Repeated local emergence of carbapenem-resistant Acinetobacter baumannii in a single hospital ward

Mark Barry Schultz, Duy Pham Thanh, Nhu Tran Do Hoan, Ryan R. Wick, Danielle J. Ingle, Jane Hawkey, David J. Edwards, Johanna J. Kenyon, Nguyen Phu Huong Lan, James I. Campbell, Guy Thwaites, Nguyen Thi Khanh Nhu, Ruth M. Hall, Alexandre Fournier-Level, Stephen Baker, Kathryn E. Holt

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34 Citations (Scopus)

Abstract

We recently reported a dramatic increase in the prevalence of carbapenem-resistant Acinetobacter baumannii infections in the intensive care unit (ICU) of a Vietnamese hospital. This upsurge was associated with a specific oxa23-positive clone that was identified by multilocus VNTR analysis. Here, we used whole-genome sequence analysis to dissect the emergence of carbapenem-resistant A. baumannii causing ventilator-associated pneumonia (VAP) in the ICU during 2009–2012. To provide historical context and distinguish microevolution from strain introduction, we compared these genomes with those of A. baumannii asymptomatic carriage and VAP isolates from this same ICU collected during 2003–2007. We identified diverse lineages co-circulating over many years. Carbapenem resistance was associated with the presence of oxa23, oxa40, oxa58 and ndm1 genes in multiple lineages. The majority of resistant isolates were oxa23-positive global clone GC2; finescale phylogenomic analysis revealed five distinct GC2 sublineages within the ICU that had evolved locally via independent chromosomal insertions of oxa23 transposons. The increase in infections caused by carbapenem-resistant A. baumannii was associated with transposon-mediated transmission of a carbapenemase gene, rather than clonal expansion or spread of a carbapenemase-harbouring plasmid. Additionally, we found evidence of homologous recombination creating diversity within the local GC2 population, including several events resulting in replacement of the capsule locus. We identified likely donors of the imported capsule locus sequences amongst the A. baumannii isolated on the same ward, suggesting that diversification was largely facilitated via reassortment and sharing of genetic material within the localized A. baumannii population.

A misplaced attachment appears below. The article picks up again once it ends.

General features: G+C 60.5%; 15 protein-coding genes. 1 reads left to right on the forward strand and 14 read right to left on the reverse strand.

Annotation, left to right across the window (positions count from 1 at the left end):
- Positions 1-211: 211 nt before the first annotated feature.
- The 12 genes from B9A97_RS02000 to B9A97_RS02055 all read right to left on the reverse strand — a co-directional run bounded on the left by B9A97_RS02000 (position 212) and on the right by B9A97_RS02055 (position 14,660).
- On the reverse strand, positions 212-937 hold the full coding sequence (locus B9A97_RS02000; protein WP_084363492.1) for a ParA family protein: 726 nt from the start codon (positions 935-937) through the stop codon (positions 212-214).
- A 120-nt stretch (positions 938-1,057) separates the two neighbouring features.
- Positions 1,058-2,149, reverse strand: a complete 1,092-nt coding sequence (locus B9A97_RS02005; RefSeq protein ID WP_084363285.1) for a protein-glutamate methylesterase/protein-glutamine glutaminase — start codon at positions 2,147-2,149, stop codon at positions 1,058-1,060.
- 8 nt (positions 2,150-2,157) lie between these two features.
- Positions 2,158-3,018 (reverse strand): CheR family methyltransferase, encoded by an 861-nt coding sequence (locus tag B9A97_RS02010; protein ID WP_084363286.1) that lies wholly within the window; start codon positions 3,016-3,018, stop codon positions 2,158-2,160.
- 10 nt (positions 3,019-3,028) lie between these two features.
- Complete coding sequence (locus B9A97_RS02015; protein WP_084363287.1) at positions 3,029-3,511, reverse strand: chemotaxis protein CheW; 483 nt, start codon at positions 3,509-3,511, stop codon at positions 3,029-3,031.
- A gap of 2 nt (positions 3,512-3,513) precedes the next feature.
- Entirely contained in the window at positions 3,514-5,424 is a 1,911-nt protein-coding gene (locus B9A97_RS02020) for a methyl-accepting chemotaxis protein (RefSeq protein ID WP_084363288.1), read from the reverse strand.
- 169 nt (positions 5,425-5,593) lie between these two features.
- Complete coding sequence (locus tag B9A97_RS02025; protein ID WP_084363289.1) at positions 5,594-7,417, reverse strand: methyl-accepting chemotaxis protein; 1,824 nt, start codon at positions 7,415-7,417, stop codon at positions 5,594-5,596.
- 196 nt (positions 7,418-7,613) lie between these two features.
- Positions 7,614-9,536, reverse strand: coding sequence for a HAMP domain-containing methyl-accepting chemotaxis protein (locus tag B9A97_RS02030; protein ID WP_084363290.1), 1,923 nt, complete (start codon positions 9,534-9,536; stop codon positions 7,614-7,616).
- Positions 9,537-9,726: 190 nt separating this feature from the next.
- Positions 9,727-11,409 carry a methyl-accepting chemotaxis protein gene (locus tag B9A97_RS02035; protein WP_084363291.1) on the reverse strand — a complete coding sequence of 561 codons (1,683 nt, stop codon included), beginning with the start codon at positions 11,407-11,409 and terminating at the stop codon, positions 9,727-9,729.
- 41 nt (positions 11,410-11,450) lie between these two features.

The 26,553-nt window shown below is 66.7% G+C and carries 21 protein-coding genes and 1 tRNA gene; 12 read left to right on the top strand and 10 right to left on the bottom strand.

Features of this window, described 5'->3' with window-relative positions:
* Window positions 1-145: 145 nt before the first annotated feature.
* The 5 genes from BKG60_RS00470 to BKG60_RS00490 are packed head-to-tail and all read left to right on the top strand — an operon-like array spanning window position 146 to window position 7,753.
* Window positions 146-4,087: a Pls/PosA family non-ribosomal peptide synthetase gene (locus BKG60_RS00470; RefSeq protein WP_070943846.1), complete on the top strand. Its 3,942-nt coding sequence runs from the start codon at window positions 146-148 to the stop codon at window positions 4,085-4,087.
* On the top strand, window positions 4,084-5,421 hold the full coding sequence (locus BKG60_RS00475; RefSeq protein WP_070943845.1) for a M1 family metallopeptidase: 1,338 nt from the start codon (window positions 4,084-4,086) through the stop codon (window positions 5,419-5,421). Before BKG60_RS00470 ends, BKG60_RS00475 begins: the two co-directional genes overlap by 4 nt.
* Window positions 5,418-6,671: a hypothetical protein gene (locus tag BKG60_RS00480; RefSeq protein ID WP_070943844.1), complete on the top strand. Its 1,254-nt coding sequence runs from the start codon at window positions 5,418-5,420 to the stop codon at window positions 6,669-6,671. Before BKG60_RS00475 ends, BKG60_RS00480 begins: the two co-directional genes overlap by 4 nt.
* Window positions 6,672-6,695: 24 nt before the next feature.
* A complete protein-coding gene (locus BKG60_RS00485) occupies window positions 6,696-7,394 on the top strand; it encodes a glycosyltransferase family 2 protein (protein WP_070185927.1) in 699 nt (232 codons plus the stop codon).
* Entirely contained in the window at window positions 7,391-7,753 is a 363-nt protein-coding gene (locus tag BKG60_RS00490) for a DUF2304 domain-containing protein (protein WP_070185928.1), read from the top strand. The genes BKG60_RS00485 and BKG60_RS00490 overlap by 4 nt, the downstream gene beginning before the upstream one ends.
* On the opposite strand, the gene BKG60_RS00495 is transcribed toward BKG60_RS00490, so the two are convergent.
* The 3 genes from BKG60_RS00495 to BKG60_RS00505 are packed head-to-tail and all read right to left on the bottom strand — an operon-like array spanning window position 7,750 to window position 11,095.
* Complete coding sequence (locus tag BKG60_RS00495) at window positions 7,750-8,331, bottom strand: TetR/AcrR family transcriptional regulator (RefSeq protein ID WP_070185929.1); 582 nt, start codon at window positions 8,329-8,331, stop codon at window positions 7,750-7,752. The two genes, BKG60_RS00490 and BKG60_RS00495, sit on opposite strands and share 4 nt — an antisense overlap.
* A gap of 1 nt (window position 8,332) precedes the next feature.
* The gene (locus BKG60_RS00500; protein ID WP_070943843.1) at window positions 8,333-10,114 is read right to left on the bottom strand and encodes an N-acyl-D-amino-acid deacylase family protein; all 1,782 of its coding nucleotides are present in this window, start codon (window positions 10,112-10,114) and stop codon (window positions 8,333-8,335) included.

Original languageEnglish
Pages (from-to)1-15
Number of pages15
JournalMicrobial Genomics
Volume2
Issue number3
DOIs
Publication statusPublished - 2 Mar 2016
Externally publishedYes

Keywords

  • Capsule switching
  • Hospital acquired infection
  • Imipenem resistance
  • Local evolution
  • Molecular epidemiology
  • Phylogenomic analysis

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